A bipartisan group came out with another survey showing that Medicare Part D is just about the greatest thing the government’s done in a generation.
The survey of 2,363 seniors ages 65 and older, conducted by KRC Research and Medicare Today, showed that 90 percent of seniors surveyed are currently satisfied with the Medicare prescription drug coverage they receive. That’s the highest level of satisfaction on record, and the survey found both Republicans and Democrats surveyed were equally happy with it. Sixty-one percent of those surveyed said without the program, they wouldn’t be able to fill their doctor’s prescriptions.
David Kendall, senior fellow for health and fiscal policy at Third Way, said on a call with reporters that the Medicare prescription drug benefit was a key example of successful bipartisanship because it was “enacted by Republicans and perfected by Democrats…Republicans left a doughnut hole, and Democrats have successfully fought to fill it.” He also noted that the program is currently coming in under original cost projections and studies have shown that prescribing drugs bring down other health care costs for patients: Harvard researchers found that the Part D program saves Medicare about $1,200 per year for each senior who previously did not have good drug coverage through lower hospital, nursing home, and other costs. Even though drugs cost money upfront, they reduce spending downstream through fewer surgeries or other medical procedures.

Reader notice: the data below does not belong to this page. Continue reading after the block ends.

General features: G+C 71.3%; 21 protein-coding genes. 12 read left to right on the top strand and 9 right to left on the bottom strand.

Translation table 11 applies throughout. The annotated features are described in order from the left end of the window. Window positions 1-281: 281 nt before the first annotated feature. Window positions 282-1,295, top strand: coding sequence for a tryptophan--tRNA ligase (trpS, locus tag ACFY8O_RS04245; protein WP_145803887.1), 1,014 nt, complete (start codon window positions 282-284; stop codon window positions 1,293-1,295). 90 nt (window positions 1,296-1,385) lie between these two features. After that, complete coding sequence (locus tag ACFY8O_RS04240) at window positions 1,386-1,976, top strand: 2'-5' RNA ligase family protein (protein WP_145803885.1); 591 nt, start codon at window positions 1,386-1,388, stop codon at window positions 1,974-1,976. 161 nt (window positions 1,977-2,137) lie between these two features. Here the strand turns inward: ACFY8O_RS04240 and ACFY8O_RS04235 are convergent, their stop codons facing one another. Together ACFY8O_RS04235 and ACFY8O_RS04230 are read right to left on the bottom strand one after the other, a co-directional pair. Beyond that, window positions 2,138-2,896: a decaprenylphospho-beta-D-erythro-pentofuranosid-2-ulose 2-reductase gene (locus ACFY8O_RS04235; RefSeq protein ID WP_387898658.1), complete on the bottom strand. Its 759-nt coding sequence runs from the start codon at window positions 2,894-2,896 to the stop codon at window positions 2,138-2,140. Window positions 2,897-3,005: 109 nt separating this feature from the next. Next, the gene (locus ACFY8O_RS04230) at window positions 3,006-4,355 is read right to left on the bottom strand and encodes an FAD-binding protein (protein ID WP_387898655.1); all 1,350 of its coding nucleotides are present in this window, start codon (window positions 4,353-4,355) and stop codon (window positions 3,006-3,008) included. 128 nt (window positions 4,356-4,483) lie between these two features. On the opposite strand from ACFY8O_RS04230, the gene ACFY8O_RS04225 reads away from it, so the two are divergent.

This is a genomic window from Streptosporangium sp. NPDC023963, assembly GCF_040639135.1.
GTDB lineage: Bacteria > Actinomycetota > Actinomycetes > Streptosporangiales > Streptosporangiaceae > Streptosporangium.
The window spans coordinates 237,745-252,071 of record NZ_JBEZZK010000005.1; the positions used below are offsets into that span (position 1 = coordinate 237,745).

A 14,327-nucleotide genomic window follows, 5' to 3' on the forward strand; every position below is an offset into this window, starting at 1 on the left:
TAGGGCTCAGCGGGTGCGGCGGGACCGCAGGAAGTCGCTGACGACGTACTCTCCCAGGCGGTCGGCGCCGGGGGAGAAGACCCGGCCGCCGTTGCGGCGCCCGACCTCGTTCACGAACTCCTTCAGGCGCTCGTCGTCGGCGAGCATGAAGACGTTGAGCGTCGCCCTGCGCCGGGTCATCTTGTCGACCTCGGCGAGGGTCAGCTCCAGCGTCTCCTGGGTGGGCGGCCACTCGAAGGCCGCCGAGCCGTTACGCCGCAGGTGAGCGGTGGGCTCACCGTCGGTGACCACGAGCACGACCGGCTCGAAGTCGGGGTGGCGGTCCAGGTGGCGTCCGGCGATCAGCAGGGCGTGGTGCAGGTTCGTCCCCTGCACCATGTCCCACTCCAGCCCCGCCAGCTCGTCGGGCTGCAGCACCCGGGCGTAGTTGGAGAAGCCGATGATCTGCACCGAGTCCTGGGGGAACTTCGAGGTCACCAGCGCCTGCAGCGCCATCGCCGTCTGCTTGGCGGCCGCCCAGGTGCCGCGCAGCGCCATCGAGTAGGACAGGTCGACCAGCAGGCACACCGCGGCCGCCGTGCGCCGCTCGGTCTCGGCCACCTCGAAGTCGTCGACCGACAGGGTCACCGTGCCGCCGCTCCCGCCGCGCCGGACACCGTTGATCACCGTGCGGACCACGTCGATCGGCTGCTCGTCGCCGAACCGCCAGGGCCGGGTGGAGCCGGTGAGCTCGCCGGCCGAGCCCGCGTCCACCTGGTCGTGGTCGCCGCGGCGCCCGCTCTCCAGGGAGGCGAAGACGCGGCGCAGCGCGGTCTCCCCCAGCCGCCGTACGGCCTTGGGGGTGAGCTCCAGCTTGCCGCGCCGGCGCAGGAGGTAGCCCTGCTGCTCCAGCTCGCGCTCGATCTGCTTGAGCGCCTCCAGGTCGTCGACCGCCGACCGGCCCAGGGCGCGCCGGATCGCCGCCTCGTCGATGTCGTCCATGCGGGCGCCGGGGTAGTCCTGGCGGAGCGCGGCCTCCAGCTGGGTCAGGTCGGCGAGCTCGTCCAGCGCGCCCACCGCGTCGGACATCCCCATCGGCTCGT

Grace-Marie Turner, the Galen Institute’s president, said, “The key is that [Part D] really continues to demonstrate the effectiveness of competition and consumer choice.”
These studies are new testaments that private sector health plans, when aggressively regulated, can deliver on a tremendous public good at a cost lower than anticipated — Part D has consistently come in $100 Billion less than projected when it became law. It’s one of the best things the government has done in decades — and Congress should keep their paws off it as the fiscal cliff approaches.